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Publishers on Push: Scott Rosenberg
I think a lot of the energy behind push is energy from companies -- marketers, media execs, ad people -- who want to stuff the Web into the little box of TV. It won't fit, of course. But suddenly all these new ideas and technologies come along that they hope will make it fit better.
In truth there are many wonderful things one can do with "push" concepts, and maybe we'll even get to see a few of them. But mostly what I'm afraid we'll see are big companies grabbing some very powerful technology and trying to use it toward a very simple end: controlling people's online behavior so that (a) the people see only my conglomerate's info and not yours and (b) people have more and more incentive (or less and less choice) to have their privacy invaded for the convenience of marketers.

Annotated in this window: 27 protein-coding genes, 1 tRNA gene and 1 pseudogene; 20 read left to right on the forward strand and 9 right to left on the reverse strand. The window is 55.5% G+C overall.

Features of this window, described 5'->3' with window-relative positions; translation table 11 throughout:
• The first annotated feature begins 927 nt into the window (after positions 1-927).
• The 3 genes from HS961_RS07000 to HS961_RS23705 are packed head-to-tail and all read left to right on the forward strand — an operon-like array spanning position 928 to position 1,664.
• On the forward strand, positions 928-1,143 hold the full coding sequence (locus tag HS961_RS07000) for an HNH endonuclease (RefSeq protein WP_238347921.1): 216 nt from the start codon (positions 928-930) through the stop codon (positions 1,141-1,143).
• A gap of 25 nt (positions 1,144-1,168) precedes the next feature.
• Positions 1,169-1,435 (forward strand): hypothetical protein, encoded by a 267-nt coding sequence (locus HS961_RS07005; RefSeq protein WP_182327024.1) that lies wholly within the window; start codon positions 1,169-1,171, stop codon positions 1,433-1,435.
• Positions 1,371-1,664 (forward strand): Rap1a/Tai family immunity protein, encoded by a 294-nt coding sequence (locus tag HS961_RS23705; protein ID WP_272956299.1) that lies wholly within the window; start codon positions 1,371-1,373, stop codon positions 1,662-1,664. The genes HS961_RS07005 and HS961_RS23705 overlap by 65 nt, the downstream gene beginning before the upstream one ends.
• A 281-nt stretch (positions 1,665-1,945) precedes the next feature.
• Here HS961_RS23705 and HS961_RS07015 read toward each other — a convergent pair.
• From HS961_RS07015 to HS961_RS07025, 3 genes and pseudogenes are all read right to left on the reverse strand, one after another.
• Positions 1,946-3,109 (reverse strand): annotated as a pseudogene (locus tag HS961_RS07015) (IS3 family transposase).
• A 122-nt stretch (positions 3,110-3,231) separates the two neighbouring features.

Will it work? I doubt it. People who like TV already spend ridiculously huge chunks of their lives plopped in front of TV sets. People who like the Web like it because of the ways in which it's not TV.
The "push" developers who I think are likely to fail are those who see "push" as just a convenient way to shave off the Web's uniquenesses and make it function more like TV. The "push" developers who will thrive are those who use the new technology to move forward into a networked, many-to-many future, building on existing centers of interactive value online, like successful conversation spaces and mailing lists.
If "push" is defined widely enough to include mailing lists, then plainly push can't be all bad. But how many people out there subscribe to mailing lists and then have trouble unsubscribe? What percentage of mailing-list traffic is dumped in mailboxes and never read? When push gets big, what percentage of push traffic will be beaming out from Pointcast screensavers onto vacant office chairs?
Scott grew up in Queens, N.Y., on a mixed diet of Tolkien, Heinlein, Shakespeare and Monty Python. He's Senior Editor of Technology at Salon.
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